Community superintendent Heath Morrison leads search for replacement
After Phillip Gainous announced May 8 that he would step down as principal at the end of the school year, the process of finding a replacement principal began.
Choosing Blair's next principal will be a careful and highly scrutinized process conducted primarily by community superintendent Heath Morrison. This week, Morrison held what he calls "characteristic meetings" to inform students, parents and staff about the selection process. Attendants also submitted lists of characteristics of an ideal principal, ordered by priority.
The position has been advertised in a bulletin to MCPS employees as well as in The Washington Post and Education Weekly. Usually, advertisements for principal vacancies are generic to attract candidates for all schools throughout Montgomery County year-round. But according to Morrison, the vacancy at Blair has been advertised individually. "Great schools need great principals," Morrison said.
The candidates will come from assistant principals and current principals on the elementary and middle school levels who "aspire to step up," according to Morrison.
Candidates from outside of the MCPS system will also be considered. According to Morrison, outside candidates must have at least three years of "demonstrated excellence in principalship," and will be thoroughly inspected, through on-site school visits and extensive interviews and background checks.
Morrison will screen applicants and select three to five for further consideration, taking into account the desired characteristics gathered from parents, staff and students from the Blair community. "My job is to bring the best candidates forward," he said.
Morrison said he is looking for a candidate who exercises excellent judgment, is responsible to community stakeholders, is undaunted by Blair's size and can successfully manage and embrace the multitude of programs offered at Blair.
After the "characteristic meetings" with parents, staff and students, a selected volunteer panel of six students, six parents and six staff members will participate in the individual candidate interviews alongside key stakeholders in the Blair community, like support staff and the principals of Blair's feeder schools. Morrison says he hopes to select the most diverse group as possible to represent the diversity of Blair's students, parents and staff.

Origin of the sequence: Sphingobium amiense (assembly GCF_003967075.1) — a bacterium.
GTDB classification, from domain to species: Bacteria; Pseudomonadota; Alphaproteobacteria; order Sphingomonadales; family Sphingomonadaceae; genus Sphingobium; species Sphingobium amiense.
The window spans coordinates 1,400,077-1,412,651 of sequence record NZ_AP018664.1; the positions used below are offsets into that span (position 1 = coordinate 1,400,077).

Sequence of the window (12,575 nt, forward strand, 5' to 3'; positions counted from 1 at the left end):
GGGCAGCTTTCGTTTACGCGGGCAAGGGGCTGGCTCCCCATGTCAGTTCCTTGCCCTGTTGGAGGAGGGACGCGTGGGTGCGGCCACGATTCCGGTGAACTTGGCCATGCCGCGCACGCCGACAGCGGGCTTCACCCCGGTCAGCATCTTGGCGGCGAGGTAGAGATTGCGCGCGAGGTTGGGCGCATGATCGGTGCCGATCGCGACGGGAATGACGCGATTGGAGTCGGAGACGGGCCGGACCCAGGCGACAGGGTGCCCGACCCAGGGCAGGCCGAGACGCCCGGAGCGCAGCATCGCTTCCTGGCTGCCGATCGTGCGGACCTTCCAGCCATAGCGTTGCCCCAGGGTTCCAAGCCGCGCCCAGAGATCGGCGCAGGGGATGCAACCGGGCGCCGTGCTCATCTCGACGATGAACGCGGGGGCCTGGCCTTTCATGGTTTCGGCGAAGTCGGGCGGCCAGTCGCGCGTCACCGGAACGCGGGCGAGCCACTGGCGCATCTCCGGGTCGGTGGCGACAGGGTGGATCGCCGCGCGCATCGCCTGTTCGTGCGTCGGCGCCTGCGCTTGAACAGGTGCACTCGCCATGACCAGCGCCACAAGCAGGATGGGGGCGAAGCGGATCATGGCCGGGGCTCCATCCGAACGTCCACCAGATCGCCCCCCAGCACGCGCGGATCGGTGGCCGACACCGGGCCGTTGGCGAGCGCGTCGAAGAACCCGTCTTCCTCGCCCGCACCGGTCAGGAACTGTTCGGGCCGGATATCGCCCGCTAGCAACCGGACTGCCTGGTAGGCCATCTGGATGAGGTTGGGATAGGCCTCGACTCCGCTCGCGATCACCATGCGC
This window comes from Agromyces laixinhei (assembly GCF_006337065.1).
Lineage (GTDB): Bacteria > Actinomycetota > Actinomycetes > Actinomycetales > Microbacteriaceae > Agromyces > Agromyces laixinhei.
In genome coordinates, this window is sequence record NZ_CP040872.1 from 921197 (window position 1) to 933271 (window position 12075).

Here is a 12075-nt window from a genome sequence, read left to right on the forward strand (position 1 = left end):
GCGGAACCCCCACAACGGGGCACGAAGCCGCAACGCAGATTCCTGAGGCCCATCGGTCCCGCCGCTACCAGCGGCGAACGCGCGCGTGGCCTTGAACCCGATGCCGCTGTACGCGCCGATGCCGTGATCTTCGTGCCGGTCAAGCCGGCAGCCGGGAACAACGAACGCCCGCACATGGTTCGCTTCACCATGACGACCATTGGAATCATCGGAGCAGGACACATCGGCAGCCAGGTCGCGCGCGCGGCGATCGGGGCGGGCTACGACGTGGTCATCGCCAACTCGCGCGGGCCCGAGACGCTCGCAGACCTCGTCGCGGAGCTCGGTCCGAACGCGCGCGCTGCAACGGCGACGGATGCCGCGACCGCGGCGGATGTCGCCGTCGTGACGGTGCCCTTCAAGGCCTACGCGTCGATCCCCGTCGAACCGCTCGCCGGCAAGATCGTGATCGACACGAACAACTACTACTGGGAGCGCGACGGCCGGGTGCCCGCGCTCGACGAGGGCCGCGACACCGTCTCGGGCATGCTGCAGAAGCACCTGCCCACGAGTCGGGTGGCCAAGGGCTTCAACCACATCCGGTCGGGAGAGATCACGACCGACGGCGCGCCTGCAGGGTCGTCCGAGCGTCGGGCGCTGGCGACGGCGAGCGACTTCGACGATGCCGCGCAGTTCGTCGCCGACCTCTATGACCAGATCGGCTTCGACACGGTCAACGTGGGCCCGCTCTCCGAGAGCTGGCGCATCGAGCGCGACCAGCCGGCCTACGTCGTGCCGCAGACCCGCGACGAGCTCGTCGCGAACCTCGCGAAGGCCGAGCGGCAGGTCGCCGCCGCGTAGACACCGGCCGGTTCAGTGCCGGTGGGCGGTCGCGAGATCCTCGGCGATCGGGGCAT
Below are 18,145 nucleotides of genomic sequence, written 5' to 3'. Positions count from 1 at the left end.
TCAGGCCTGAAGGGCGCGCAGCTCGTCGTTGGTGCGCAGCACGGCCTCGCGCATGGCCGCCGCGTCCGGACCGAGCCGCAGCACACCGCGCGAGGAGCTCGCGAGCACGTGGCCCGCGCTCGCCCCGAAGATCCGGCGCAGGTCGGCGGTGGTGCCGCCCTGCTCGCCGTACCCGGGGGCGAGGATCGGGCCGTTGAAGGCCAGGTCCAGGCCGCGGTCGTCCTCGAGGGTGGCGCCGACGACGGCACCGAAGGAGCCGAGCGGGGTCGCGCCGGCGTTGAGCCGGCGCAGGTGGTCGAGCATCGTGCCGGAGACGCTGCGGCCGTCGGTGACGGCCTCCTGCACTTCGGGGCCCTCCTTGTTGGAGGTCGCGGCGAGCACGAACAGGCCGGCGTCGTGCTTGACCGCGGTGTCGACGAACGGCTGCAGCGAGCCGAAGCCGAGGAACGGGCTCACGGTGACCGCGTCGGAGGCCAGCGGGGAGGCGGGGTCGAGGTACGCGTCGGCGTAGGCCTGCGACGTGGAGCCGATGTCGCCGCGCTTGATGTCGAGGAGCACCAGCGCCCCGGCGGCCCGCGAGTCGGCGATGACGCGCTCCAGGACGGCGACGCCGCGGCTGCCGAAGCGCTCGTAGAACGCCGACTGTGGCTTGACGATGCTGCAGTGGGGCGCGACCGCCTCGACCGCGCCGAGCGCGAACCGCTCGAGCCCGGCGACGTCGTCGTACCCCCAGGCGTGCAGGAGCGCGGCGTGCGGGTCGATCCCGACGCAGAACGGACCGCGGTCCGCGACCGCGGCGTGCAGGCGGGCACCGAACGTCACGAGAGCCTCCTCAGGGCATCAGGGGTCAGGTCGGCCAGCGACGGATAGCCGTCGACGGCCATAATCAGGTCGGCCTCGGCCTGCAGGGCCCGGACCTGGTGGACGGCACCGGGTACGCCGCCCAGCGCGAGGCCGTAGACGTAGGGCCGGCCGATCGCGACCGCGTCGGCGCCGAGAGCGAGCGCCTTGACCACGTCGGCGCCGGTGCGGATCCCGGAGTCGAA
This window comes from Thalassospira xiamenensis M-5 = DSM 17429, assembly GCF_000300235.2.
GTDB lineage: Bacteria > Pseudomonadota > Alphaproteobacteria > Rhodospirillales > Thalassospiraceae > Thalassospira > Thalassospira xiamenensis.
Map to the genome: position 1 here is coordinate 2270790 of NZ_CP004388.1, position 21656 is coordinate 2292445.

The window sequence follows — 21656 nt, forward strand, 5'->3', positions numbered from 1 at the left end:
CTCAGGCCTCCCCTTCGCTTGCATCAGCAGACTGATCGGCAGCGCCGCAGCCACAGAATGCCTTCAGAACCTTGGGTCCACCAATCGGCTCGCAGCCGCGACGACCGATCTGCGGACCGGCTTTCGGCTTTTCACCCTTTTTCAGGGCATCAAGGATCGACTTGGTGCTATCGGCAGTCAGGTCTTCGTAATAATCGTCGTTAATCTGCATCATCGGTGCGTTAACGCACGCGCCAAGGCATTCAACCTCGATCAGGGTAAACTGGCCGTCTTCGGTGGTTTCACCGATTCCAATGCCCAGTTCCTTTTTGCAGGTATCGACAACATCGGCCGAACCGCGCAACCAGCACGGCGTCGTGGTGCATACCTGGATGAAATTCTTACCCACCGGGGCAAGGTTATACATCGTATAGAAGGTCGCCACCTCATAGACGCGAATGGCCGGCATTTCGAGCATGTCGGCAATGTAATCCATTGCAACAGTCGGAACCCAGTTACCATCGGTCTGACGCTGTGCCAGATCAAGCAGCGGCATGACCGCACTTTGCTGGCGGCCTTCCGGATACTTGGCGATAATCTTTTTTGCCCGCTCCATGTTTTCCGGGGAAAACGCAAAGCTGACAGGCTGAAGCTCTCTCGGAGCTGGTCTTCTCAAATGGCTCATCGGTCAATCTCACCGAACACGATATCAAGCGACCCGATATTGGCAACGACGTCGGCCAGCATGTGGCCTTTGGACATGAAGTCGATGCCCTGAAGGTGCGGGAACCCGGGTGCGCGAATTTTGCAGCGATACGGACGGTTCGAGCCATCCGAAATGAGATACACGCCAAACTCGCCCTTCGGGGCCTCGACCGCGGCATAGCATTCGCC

Interviews of the final candidates will begin June 14. The interview board will ask four or five prepared questions, followed by open-ended questions.
Once all candidates have been interviewed, the panel will discuss the benefits and drawbacks of each candidate without advocating a specific person, then compare the qualities of two individuals at a time.
Each panel member will then rank the candidates numerically, and the panel will officially recommend to superintendent Jerry Weast the candidate with the best compiled score. Weast will then make the ultimate decision.
Morrison said that while the interviewing process is thorough, Weast has the full authority to ignore the panel's recommendation and appoint his own choice. "I don't choose the principal, the panel doesn't, but the superintendent does," Morrison said. "It's the superintendent's right, responsibility and authority. He can reject them all."
If all goes according to plan, the next principal will be announced by June 28. He or she will then go before the Board of Education for official recognition.
If Weast rejects the panel's recommendation and does not make his own appointment, or the interviewing board does not want to recommend any of the presented candidates, Morrison will restart the process entirely and appoint an interim principal to fill in next year. But Morrison is confident Blair will find a candidate the first time around. "I think it's unlikely that we won't find a great candidate," he said.
According to Morrison, Gainous will not be a part of the interviewing board, and will not factor into the decision-making process.
Morrison reiterated that Gainous will be involved in mentoring his successor. "It would be irresponsible to not tap into his wealth," he said. Once a successor is selected, Gainous may fill the role of the "consulting principal," working with his successor to ease the transition. "He is committed to work with [the incoming principal]," Morrison said.
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